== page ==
A Wrinkle in Time
Overall Analysis and Themes
A Wrinkle in Time is a book about the battle between good and evil and the ultimate triumph of love. Every character is clearly identified with either good or evil: the "good" characters include Meg, her family, Calvin, the Mrs. W's, Aunt Beast, and the Happy Medium; the "evil" characters include IT, The Dark Thing, and the Man with the Red Eyes. In the absence of any ambiguities or shades of gray, the book's central conflict is clearly and starkly dramatized so that readers of all ages can understand its themes and its message.
Many of the book's central messages are contained in the lessons of life that Meg must learn in order to successfully complete her quest. First, she must learn to overcome her desire for conformity and appreciate her own uniqueness as an individual. In the beginning of the book, Meg feels awkward and out of place at her high school. She is involved in frequent fights with her peers and is sent to the principal's office for her misbehavior. Meg tells her mother that she hates being so different and wishes she could just pretend she was like everyone else. This wish comes terribly true in the form of Camazotz, with its rows of identical houses and identical human beings; the planet is a parody of her extreme desire for conformity. Only after she recognizes the evil of this planet does she appreciate the value of being an individual. Outside of this specific plotline, the book also more generally celebrates human creativity and individuality, hailing as heroes the greatest creative geniuses in the arts and sciences, including Einstein, Bach, da Vinci, and Shakespeare.
Another important lesson that Meg must learn is that she cannot know everything. In the beginning of the book, Meg insists that nothing remain unexplained or unquantified. For example, when she meets Calvin, she immediately asks her mother what she thinks of him; she wants an instant and definitive answer. Her mother urges her to be patient, but Meg cannot wait for opinions to form gradually. Meg wants to comprehend everything around her all at once. However, in the course of her travels, she slowly comes to appreciate her mother's words of wisdom: "Just because we don't understand doesn't mean an explanation doesn't exist." She can accept that the musical dance of the creatures on Uriel is beautiful even though she cannot speak their language; she can accept that the Black Thing is evil even though she does not really understand what it is. When she ultimately confronts IT on her return visit to Camazotz, she can at last appreciate the dangers of a mind bent on total understanding, on definitive and authoritative explanations: such a mind becomes robot-like, mechanical, and unfeeling. Meg's rejection of IT is thus also a rejection of the need for total understanding of the world around her.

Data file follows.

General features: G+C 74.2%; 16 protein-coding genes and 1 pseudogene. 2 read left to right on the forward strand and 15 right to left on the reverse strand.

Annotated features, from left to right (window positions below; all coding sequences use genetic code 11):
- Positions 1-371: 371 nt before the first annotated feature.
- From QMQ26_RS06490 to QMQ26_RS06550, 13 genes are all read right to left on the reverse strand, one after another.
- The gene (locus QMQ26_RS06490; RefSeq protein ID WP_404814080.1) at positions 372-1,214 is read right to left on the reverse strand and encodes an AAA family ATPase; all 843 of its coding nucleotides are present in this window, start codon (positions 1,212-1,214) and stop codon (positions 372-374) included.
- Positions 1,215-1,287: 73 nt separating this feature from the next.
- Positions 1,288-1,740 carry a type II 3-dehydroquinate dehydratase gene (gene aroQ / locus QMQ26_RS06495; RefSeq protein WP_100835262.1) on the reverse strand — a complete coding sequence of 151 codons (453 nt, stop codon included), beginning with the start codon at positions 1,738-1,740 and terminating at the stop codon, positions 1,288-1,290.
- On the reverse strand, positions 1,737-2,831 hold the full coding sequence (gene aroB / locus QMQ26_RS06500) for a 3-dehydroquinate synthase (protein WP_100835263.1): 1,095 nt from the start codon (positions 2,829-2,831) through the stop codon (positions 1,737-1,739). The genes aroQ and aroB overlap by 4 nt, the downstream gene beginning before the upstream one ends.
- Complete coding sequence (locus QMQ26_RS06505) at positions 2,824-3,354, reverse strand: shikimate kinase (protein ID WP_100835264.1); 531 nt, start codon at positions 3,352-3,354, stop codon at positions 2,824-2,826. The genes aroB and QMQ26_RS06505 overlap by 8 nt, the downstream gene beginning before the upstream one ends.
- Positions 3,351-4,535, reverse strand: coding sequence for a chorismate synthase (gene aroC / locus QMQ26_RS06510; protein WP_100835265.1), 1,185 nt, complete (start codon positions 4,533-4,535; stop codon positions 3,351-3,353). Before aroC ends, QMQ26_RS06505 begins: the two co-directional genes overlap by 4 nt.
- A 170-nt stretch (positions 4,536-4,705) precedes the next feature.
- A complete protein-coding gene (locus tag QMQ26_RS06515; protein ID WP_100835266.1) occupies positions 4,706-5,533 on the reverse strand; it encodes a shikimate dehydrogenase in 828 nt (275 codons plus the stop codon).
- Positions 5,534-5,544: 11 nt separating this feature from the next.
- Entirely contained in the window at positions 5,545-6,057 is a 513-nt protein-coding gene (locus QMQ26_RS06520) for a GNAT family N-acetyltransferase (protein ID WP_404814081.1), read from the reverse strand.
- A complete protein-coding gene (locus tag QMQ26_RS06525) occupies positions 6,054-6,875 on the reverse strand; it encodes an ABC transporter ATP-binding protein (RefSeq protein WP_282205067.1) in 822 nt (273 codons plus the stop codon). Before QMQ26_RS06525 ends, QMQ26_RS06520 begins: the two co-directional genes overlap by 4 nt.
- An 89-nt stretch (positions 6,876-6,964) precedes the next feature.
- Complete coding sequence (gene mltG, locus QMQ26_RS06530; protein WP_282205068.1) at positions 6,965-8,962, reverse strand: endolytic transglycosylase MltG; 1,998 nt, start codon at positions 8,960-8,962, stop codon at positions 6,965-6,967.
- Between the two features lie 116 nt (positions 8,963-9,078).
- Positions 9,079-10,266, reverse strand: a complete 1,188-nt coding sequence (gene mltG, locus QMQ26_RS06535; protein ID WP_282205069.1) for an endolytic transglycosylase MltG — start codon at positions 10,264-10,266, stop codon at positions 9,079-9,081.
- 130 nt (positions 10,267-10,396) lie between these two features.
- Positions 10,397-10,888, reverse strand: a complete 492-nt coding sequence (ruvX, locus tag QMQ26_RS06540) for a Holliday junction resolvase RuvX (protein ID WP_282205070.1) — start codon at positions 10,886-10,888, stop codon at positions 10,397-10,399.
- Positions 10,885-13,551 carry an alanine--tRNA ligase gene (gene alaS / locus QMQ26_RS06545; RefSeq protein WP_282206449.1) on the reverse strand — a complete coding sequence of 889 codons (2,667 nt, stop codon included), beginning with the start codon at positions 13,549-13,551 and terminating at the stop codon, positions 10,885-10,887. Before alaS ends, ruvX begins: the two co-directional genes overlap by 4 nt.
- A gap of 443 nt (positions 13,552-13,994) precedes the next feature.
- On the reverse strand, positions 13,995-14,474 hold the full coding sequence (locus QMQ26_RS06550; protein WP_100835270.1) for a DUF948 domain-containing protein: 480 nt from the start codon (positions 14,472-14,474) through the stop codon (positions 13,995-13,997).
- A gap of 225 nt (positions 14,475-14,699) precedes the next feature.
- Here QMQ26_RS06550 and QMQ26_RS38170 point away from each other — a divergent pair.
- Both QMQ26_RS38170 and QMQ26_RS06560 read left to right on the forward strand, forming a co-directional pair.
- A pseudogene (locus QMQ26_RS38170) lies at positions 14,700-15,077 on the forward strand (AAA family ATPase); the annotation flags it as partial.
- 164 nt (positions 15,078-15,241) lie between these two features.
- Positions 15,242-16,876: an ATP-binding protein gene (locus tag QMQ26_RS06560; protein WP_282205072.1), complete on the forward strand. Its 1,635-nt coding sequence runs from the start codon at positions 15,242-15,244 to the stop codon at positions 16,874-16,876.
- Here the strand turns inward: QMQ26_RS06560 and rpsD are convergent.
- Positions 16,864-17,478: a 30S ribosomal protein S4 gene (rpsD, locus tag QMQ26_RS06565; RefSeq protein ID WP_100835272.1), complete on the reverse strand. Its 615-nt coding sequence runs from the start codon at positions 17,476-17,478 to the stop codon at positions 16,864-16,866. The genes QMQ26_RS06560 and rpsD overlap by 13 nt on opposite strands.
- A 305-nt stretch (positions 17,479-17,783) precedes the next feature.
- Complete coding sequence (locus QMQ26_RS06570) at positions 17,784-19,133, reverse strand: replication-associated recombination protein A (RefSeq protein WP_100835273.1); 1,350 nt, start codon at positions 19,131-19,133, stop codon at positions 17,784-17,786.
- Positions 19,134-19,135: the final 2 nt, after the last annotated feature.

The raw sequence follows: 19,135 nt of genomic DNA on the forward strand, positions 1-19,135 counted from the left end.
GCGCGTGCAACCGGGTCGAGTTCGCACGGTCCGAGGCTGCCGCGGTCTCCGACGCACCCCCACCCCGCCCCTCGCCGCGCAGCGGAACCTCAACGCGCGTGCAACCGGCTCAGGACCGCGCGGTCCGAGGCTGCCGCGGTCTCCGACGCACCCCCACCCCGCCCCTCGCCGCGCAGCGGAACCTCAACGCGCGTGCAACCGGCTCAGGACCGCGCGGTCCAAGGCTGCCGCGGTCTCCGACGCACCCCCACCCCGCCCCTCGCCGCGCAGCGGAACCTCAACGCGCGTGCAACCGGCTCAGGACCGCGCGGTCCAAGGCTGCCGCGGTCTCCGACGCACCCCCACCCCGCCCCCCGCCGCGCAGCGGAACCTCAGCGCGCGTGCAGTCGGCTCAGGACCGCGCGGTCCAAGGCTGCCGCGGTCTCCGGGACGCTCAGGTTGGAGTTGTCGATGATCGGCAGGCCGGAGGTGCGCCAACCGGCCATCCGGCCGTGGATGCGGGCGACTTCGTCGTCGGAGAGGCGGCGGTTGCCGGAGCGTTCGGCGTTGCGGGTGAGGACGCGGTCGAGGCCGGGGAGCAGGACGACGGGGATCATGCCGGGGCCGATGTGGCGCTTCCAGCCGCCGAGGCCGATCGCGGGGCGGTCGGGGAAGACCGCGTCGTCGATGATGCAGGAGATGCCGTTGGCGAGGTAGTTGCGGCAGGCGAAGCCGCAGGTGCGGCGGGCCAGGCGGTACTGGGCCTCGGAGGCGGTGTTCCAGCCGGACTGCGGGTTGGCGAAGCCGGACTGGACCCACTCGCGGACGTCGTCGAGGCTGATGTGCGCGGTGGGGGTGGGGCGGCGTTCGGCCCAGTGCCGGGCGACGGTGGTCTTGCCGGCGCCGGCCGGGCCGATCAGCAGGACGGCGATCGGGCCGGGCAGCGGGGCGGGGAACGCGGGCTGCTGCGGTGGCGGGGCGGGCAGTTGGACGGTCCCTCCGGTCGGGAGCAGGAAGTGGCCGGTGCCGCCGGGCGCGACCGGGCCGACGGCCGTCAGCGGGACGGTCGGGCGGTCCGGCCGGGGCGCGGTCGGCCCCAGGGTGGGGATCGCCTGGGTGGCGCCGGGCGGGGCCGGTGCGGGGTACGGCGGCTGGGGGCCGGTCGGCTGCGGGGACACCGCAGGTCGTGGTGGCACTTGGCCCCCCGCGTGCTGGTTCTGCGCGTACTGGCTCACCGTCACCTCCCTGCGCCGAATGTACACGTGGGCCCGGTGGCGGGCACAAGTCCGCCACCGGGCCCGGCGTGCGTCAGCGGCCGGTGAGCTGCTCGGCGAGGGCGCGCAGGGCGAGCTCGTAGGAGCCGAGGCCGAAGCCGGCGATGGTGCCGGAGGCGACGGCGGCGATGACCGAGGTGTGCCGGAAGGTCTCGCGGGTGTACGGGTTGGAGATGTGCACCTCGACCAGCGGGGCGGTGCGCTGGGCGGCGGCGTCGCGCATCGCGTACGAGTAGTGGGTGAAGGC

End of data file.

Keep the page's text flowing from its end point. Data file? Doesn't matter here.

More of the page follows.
Yet another theme of the book and an important lesson for Meg is the inadequacy of words. Author L'Engle transports her characters to several other planets on which communication takes place through some means other than language. Mrs. Who explains that it is very difficult for her to verbalize her thoughts, and thus she usually resorts to quotation; Aunt Beast tells Meg that "it is not easy at all to put things the way your mind shapes them." The beasts normally communicate through their tentacles, just like the creatures on Uriel make music by moving their great wings. Charles Wallace can communicate with Meg by reading her mind. L'Engle thus demonstrates that verbal speech is not the only way in which we can share our thoughts and feelings. Meg learns this lesson in her rescue of Charles Wallace: she ultimately triumphs over IT not through eloquent pleas or persuasive rhetoric, but through the sheer power of a love too great for words.
The triumph of love is one of several allusions in the novel to Christian theology. Jesus is the first figure cited by Mrs. Whatsit as a fighter against the Dark Thing. Indeed, the whole imagery of light vs. darkness is traced back to the New Testament by Mrs. Who in her fondness for quotation: "And the light shineth in darkness; and the darkness comprehended it not." In addition, Mrs. Whatsit translates the musical dance of the creatures on Uriel into the Biblical words of the prophet Isaiah, and Mrs. Who's second gift to Meg is an excerpt from St. Paul's Epistle to the Corinthians. Yet the characters are never identified as Christians, nor do they engage in any ritualistic religious behavior. Rather, the book refers to Christianity only at the theological or philosophical level; and while the struggle between good and evil forces in the world is a central aspect of Christian theology, it is also universal in its scope. Thus while L'Engle makes explicit references to the New Testament, she uses these references merely as a jumping-off point to explore larger, more universal themes.
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